Though tolerance is often treated as a unidimensional concept, there are at least three components of tolerance: extent of approval, extent of permission, and origins of belief. This paper explains why these dimensions should be examined separately, rather than fused together as they are in much of the tolerance literature.
This paper reexamines the issues introduced in Greer's "Attitude Toward Religion Reconsidered"—definition, measurement, and evaluation of attitudes toward religion—in order to come to more positive conclusions about religious attitudes and attitudes towards religion.
This article presents a new approach to measuring political tolerance, with scales measuring support for freedom of speech, freedom of assembly, and freedom of political association, in hopes that they will serve as better predictors of opinions and behaviors in actual disputes.
This article considers how to measure political intolerance. The traditional Stouffer-based measure of intolerance is compared to the Sullivan, Piereson, and Marcus "least-liked" measure using data from a national survey. The traditional predictors of intolerance perform very similarly irrespective of which of the tolerance measures is used. Future tolerance research can profitably utilize either measurement approach.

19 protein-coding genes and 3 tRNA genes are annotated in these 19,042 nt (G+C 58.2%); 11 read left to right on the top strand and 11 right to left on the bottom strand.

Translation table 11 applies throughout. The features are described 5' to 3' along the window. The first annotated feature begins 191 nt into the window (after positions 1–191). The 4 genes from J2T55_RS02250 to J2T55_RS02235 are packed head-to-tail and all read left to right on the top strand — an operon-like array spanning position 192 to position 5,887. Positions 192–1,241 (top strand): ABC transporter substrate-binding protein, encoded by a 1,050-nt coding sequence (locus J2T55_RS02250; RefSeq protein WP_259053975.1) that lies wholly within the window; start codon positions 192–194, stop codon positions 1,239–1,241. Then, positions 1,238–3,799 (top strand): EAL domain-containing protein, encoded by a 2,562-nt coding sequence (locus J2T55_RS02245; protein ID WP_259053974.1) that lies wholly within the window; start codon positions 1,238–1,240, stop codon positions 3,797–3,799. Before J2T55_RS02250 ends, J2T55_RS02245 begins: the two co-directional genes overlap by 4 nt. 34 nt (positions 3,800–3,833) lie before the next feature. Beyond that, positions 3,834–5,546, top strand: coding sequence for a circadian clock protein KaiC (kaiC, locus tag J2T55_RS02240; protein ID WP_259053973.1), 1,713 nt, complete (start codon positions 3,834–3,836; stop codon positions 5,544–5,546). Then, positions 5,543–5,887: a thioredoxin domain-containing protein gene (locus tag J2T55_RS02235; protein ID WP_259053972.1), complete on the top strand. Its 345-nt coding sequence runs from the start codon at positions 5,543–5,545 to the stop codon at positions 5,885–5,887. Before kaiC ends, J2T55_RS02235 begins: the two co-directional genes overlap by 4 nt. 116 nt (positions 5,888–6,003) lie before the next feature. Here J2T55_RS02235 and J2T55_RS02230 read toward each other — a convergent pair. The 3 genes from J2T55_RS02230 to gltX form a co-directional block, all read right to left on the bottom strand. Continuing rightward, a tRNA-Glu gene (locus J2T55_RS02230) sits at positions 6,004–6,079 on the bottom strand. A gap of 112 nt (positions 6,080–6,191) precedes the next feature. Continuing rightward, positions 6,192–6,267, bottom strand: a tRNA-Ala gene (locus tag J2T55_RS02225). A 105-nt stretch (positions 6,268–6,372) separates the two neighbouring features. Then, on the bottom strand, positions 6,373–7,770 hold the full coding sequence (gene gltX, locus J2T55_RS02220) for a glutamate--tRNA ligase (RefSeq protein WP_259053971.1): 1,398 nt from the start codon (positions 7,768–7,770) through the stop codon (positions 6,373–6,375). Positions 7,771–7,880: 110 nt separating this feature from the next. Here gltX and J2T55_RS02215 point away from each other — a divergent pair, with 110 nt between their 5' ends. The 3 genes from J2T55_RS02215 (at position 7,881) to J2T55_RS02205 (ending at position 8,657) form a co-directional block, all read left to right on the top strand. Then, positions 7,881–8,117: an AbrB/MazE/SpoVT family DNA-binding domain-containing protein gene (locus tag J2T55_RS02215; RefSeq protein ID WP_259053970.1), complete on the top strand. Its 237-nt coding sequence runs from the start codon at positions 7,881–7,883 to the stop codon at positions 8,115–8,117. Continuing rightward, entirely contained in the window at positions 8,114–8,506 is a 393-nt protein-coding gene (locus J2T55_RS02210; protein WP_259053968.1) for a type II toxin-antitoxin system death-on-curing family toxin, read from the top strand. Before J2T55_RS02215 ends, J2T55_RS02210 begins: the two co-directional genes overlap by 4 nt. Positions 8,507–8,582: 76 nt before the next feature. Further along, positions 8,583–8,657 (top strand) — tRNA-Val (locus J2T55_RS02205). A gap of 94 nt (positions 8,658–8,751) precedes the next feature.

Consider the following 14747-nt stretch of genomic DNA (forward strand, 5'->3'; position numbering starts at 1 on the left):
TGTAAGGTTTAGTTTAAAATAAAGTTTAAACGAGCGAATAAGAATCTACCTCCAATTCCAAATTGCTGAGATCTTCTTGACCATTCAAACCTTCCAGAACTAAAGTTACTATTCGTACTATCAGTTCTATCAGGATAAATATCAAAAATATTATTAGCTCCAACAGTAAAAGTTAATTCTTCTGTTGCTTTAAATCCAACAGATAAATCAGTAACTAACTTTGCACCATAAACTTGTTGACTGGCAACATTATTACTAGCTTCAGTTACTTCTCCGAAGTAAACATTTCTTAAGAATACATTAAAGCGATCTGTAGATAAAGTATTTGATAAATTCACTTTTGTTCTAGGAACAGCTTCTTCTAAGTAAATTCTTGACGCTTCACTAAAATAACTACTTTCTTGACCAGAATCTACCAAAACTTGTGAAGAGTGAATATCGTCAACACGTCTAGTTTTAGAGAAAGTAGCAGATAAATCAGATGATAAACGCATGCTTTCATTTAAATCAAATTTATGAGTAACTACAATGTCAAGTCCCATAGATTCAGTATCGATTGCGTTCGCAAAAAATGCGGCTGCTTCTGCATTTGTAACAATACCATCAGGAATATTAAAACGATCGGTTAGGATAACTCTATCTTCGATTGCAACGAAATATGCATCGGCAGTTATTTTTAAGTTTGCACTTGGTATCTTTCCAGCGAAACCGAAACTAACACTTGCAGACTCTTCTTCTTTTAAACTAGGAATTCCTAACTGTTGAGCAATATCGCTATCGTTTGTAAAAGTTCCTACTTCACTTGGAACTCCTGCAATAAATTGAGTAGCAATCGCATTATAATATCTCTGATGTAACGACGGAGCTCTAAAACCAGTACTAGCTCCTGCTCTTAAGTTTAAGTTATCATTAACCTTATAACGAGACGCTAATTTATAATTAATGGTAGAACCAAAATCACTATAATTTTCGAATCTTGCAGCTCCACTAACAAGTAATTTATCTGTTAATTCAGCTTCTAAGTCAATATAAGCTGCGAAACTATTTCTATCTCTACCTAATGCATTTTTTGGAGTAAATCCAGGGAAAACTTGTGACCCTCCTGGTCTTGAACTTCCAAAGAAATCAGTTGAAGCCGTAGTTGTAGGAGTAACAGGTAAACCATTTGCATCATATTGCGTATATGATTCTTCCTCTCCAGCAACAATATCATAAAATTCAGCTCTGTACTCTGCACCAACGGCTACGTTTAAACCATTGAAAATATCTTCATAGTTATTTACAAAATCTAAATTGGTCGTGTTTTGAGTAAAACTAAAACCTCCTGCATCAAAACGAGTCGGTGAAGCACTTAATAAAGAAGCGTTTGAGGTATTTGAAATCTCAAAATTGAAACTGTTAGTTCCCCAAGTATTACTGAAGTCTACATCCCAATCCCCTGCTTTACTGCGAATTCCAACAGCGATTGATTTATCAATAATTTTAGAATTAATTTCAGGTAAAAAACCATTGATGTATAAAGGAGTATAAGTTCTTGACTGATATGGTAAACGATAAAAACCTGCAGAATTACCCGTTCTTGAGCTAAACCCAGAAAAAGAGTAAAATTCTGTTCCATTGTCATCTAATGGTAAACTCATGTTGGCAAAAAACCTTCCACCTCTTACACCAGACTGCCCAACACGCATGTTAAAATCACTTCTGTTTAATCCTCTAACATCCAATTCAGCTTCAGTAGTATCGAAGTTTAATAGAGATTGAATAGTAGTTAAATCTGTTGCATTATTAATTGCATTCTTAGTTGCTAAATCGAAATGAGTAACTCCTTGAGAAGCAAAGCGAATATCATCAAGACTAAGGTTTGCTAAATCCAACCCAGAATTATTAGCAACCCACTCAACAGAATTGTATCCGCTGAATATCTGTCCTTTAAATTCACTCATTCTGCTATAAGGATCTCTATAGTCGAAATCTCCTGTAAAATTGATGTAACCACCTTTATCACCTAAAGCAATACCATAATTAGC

There are many obstacles to religious tolerance, but we often overlook the most basic obstacle: few people have a clear idea of what religious tolerance is. This essay illuminates the nebulous concept of religious tolerance in depth in hopes that reason will inform the good will of people hoping to practice tolerance.
This analysis suggests that the tensions that once existed between Protestants and Catholics, and the hostility that Jews faced from both groups, have largely diminished in America. These findings strongly suggest that the United States has the capacity to overcome historical religious divisions and prejudices.